When you provide a product or service to a customer, you expect that they will pay you promptly when they receive it. Unfortunately, most business owners quickly learn that some customers do everything they can to avoid paying on-time, offering up excuses for why you haven’t received your money yet. If you are a business owner, this has most probably happened to you already. If it hasn’t yet, it will.
Here are a few of the most common excuses that customers give for not paying on time, what to do about it, and how to find a solution to prevent future late payments.
#1. “We haven’t gotten the bill yet”
This is perhaps the most common excuse given to justify the fact that you haven’t been paid yet. After all, if they don’t know how much they owe you, how can they pay you? If you set up your invoicing system well, this isn’t likely to be possible, let alone probable. If you manage to set up all of your billing and payment systems electronically, there shouldn’t be a question; there will be a log of activity you can refer back to.
If you’ve gotten this excuse, there are a few things that you can do. Promptly issue a new invoice. If you send a paper bill, you can make a trip to the post office to send it via certified mail. If the customer has to sign for it, they can’t say they didn’t receive it. Even better, send it via email with a strict due date and request a confirmation that the email has been received.
To prevent customers from using this excuse in the first place, make sure that you use electronic billing systems that automatically send out a payment due to reminder a week after the invoice was sent. This makes it much harder for customers to claim that they weren’t aware of the bill. If they try to use this excuse, you can show them when it was sent.
#2. “Our Accounting Manager is Out of the Office”
Claiming that the person authorized to review the invoice and make the appropriate payment is gone from the premises is another common tactic used by customers to avoid paying their bills. A reputable business would have a contingency plan in place for when a critical employee is on leave, and even a plan for emergencies if something were to happen to that individual.
The first thing you should do is request details. When will the person be back? How can you reach that person when they return? If they stumble over these answers or come up with more excuses, you can bet they’re just buying time. Keep pushing until you have received a firm date that you can reach out, and then flag it for follow up immediately.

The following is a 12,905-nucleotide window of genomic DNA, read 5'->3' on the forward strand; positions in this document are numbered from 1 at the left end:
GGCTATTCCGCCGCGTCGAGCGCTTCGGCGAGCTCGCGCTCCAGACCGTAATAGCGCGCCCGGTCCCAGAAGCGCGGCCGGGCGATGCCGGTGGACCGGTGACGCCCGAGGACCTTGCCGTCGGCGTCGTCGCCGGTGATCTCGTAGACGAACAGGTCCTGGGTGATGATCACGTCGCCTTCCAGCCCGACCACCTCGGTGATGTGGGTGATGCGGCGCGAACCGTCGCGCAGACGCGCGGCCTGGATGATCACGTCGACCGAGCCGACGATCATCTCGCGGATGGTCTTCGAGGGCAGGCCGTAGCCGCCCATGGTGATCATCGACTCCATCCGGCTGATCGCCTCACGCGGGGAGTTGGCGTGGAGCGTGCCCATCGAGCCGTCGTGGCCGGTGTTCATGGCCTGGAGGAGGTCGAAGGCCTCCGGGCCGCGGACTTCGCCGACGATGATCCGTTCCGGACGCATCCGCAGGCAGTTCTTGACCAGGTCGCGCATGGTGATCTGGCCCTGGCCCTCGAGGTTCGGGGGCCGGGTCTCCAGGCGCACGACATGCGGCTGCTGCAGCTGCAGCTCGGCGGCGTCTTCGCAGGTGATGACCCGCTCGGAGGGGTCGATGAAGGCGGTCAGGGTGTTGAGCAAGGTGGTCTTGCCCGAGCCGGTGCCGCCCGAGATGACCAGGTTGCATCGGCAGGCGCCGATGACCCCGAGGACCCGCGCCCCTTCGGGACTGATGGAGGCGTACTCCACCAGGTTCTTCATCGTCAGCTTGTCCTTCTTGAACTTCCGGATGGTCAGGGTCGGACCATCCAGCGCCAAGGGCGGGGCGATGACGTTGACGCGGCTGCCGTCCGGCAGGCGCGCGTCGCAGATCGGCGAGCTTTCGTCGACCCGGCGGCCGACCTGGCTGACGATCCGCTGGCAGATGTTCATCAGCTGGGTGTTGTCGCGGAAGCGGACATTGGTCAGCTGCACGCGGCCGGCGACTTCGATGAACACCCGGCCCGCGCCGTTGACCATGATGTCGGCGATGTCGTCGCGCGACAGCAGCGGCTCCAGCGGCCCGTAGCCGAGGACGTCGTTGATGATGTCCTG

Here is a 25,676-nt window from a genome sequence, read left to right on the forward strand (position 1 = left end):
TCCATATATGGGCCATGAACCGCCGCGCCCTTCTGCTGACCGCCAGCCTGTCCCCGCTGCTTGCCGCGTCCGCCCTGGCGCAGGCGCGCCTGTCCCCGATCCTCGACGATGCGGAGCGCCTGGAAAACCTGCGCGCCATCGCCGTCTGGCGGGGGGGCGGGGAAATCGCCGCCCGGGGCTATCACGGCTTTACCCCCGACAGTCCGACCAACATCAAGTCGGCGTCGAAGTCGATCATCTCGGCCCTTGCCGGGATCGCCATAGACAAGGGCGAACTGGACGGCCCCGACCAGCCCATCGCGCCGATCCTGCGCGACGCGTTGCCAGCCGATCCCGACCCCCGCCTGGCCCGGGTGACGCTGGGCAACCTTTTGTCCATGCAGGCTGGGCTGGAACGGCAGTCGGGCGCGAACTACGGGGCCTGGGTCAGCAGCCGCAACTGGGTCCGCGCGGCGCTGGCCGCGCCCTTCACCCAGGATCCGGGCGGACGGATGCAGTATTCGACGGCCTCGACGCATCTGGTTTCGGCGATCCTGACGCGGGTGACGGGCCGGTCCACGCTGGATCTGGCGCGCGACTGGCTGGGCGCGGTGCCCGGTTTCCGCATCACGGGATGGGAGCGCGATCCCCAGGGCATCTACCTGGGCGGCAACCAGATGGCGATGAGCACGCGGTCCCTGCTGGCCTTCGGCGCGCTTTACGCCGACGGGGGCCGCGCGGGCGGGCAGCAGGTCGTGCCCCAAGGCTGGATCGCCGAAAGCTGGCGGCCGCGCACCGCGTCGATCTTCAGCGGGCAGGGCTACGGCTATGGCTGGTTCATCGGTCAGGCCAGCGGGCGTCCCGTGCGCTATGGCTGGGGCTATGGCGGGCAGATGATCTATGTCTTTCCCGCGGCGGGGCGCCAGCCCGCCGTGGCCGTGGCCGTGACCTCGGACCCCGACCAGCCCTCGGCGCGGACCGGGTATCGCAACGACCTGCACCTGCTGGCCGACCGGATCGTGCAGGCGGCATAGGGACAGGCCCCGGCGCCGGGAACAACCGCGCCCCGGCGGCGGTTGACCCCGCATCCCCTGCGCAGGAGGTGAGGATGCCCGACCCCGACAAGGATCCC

Preventing these types of problems is best done by developing good working relationships with your customers. When you set up your contracts, make sure that you know who you will need to speak to about financial matters, so that you can reach out to them directly when there is a payment issue. It’s very difficult for them to answer the phone and then claim they aren’t in the office.
#3. “We’ve already sent the payment”
This is a quick way to buy time. You can’t possibly be upset with them if they’re telling you that they’ve already paid, can you?
This is another situation where asking for details can be helpful. If they’ve truly sent the payment, they will have a record of the check number and the amount, as well as the date that it was paid. If they can answer those questions for you, give them the benefit of the doubt and wait a few more days. If they can’t, ask to speak with someone who can help you resolve the problem.
You can eliminate these issues by utilizing a billing service that allows for payments to be made electronically. They can be set up to accept e-Checks as well as business credit cards, so there should be no reason for a delay in payment.
#4. “Our client hasn’t paid us yet”
When you’re working in a B2B situation, there can be a chain of cash flow problems that end up at your doorstep. However, cash flow problems are something that a good business should plan for.
Ask your customer when they think they will be able to pay. Once you have an answer, ask them how short of the total they are. Then, you can request that they pay a portion now and that you will reach out to them at the agreed upon date for the remainder of the payment.
One way to prevent this is to work through a 3rd party billing department. They can follow up with your customer and may be able to arrange automatic payment plans so that this doesn’t happen again. You can also request that your customer now needs to pay a deposit in order to keep their account open. This way, if they fail to pay the invoice on time, you can draw from the deposit to cover your bills.
#5. “We never received the product”
Claiming that they don’t owe you the money because they haven’t received the goods is another way that customers can try to avoid payment. This is more often the case with a one-time purchase, rather than a long-standing client.
Double check your records for important details like delivery confirmations and verify that they likely did receive the product. Explain that you have a confirmation showing that it was received at a specific date and time and inquire as to whether or not someone else may have received it. If they still claim that they didn’t receive it, ask your shipping company to look into it.
The best way to do prevent future occurrences is to require that deliveries be signed for upon receipt. That way, you have a record of the date and time that the product was received, and the name of the person who signed for it.
Dealing with customers that continually fail to pay on time can be frustrating, but by following the above tips you can stay ahead of the problems. If you continue to have problems with a particular customer, you might consider letting go of the contract.